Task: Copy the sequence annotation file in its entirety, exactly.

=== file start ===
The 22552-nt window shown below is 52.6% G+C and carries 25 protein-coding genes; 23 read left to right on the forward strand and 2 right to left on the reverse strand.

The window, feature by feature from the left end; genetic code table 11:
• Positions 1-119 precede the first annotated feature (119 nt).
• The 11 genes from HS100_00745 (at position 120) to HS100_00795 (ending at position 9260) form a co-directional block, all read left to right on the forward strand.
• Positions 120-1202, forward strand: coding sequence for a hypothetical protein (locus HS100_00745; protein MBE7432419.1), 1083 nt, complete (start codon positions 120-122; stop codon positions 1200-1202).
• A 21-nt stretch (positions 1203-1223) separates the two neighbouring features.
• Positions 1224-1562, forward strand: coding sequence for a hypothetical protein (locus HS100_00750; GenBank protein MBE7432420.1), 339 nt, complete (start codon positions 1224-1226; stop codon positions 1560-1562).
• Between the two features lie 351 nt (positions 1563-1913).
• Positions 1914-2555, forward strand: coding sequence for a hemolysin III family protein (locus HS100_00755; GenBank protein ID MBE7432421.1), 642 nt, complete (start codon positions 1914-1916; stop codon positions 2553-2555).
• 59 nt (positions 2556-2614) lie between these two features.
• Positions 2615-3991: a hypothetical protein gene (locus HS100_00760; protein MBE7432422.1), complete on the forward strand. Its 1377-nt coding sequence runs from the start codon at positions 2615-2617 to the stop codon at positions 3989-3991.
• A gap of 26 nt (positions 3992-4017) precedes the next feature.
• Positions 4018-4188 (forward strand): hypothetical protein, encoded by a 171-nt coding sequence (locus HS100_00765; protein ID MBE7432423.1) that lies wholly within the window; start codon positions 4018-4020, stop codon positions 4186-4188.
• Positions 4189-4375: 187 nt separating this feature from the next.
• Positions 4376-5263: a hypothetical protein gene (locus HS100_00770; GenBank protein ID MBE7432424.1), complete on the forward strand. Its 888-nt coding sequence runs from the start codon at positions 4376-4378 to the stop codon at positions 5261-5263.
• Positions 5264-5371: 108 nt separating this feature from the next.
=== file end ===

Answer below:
The 22552-nt window shown below is 52.6% G+C and carries 25 protein-coding genes; 23 read left to right on the forward strand and 2 right to left on the reverse strand.

The window, feature by feature from the left end; genetic code table 11:
• Positions 1-119 precede the first annotated feature (119 nt).
• The 11 genes from HS100_00745 (at position 120) to HS100_00795 (ending at position 9260) form a co-directional block, all read left to right on the forward strand.
• Positions 120-1202, forward strand: coding sequence for a hypothetical protein (locus HS100_00745; protein MBE7432419.1), 1083 nt, complete (start codon positions 120-122; stop codon positions 1200-1202).
• A 21-nt stretch (positions 1203-1223) separates the two neighbouring features.
• Positions 1224-1562, forward strand: coding sequence for a hypothetical protein (locus HS100_00750; GenBank protein MBE7432420.1), 339 nt, complete (start codon positions 1224-1226; stop codon positions 1560-1562).
• Between the two features lie 351 nt (positions 1563-1913).
• Positions 1914-2555, forward strand: coding sequence for a hemolysin III family protein (locus HS100_00755; GenBank protein ID MBE7432421.1), 642 nt, complete (start codon positions 1914-1916; stop codon positions 2553-2555).
• 59 nt (positions 2556-2614) lie between these two features.
• Positions 2615-3991: a hypothetical protein gene (locus HS100_00760; protein MBE7432422.1), complete on the forward strand. Its 1377-nt coding sequence runs from the start codon at positions 2615-2617 to the stop codon at positions 3989-3991.
• A gap of 26 nt (positions 3992-4017) precedes the next feature.
• Positions 4018-4188 (forward strand): hypothetical protein, encoded by a 171-nt coding sequence (locus HS100_00765; protein ID MBE7432423.1) that lies wholly within the window; start codon positions 4018-4020, stop codon positions 4186-4188.
• Positions 4189-4375: 187 nt separating this feature from the next.
• Positions 4376-5263: a hypothetical protein gene (locus HS100_00770; GenBank protein ID MBE7432424.1), complete on the forward strand. Its 888-nt coding sequence runs from the start codon at positions 4376-4378 to the stop codon at positions 5261-5263.
• Positions 5264-5371: 108 nt separating this feature from the next.